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Using Formal Methods to Eliminate Exploitable Bugs

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Kathleen Fisher

on 7 October 2016

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Transcript of Using Formal Methods to Eliminate Exploitable Bugs

Using Formal Methods to Eliminate Exploitable Bugs
Kathleen Fisher
Tufts University
Original Program Manager, DARPA's HACMS program

Networked computers are

Formal Methods can eliminate many exploitable vulnerabilities.
Been there, tried that, wasn't impressed.
Some Evidence:
Using Formal Methods to produce more secure vehicles.
Formal Methods: An Overview
Within Reach?
Critical parts of critical systems are built out of verified components & their composition is verified.
Buggy software is no longer an easy attack vector.

Black Hat is reduced to non-scalable attack vectors:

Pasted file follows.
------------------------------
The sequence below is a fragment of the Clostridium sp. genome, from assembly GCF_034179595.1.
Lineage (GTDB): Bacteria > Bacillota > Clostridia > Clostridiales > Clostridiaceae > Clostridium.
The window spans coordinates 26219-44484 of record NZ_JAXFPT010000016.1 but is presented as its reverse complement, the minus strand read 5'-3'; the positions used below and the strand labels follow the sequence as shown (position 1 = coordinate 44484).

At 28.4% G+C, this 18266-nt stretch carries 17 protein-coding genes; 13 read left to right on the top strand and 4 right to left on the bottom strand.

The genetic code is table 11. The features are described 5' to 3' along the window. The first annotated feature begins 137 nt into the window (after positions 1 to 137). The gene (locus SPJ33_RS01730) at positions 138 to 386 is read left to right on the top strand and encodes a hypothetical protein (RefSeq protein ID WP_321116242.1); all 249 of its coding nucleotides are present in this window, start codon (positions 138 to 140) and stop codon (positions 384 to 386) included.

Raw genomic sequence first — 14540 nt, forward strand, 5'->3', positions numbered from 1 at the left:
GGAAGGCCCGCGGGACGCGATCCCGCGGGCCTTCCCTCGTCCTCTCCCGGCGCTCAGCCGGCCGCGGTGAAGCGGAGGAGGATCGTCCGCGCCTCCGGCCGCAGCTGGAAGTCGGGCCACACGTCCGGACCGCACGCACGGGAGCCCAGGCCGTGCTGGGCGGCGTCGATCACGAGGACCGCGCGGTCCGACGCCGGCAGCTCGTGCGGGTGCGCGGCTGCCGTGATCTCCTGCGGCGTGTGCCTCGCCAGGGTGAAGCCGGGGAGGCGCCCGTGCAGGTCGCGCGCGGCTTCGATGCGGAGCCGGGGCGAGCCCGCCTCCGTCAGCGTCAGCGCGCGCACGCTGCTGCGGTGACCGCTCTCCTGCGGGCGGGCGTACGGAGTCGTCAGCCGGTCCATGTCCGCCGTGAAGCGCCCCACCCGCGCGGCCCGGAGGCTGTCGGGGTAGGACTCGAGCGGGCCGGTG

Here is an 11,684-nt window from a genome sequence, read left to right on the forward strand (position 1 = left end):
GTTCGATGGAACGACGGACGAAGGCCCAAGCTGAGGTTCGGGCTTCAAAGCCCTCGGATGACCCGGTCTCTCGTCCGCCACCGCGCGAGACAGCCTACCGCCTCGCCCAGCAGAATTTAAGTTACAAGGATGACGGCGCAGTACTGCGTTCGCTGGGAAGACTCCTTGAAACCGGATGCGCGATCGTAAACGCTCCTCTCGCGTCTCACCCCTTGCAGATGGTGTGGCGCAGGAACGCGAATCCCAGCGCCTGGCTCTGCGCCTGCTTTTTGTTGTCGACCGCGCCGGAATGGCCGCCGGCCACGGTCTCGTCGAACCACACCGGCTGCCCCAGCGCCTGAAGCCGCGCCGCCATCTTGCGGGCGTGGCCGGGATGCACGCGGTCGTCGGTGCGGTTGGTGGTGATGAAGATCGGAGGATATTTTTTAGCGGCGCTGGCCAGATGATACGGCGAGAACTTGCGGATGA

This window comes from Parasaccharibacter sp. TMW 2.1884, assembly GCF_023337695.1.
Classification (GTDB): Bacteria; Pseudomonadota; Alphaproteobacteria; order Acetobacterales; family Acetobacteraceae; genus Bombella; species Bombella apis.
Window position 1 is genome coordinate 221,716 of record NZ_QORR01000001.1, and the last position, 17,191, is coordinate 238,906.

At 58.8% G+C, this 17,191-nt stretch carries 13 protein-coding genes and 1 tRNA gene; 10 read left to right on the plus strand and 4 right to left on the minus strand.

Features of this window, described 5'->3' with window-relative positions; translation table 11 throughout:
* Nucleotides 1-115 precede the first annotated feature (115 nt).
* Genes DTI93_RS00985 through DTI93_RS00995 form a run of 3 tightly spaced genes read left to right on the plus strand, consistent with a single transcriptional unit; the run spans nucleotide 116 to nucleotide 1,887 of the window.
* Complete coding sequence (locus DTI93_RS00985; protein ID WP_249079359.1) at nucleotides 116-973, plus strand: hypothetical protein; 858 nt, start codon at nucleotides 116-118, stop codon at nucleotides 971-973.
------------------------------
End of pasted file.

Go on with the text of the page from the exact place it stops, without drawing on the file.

Andrew Appel
Adam Chlipala

Darren Cofer

Rockwell Collins
Drew Dean
Dan Guido
Trail of Bits
Joe Hendrix
many things are networked computers.
Why so insecure?
Faulty Design
Buggy Specifications
Implementation Errors
Side-channel leaks
Gullible users
Weak passwords
Malicious insiders
Physical security failures
Reliance on 3rd party software
Faulty/malicious hardware
And the list goes on...
Many Exploitable Vulnerabilities
Exploit Kits leverage software bugs
CVE-2009-0836: Buffer Overflow
CVE-2009-0927: Missing Bounds Check
CVE-2009-1869: Integer Overflow
CVE-2010-0188: Unspecified
CVE-2010-0840: Unspecified
CVE-2010-0842: Invalid Array Index
CVE-2010-1297: Memory corruption
CVE-2010-1818: Unmarshalling bad ptr
CVE-2010-1885: Mishandling escapes
CVE-2010-2883: Buffer overflow
Source: The Exploit Intelligence Project, Dan Guido
Ubiquitous and Pernicious
Remote code execution on
all Windows platforms
(July 20, 2015). Caused by a buffer underflow in the Adobe Type Manager Library.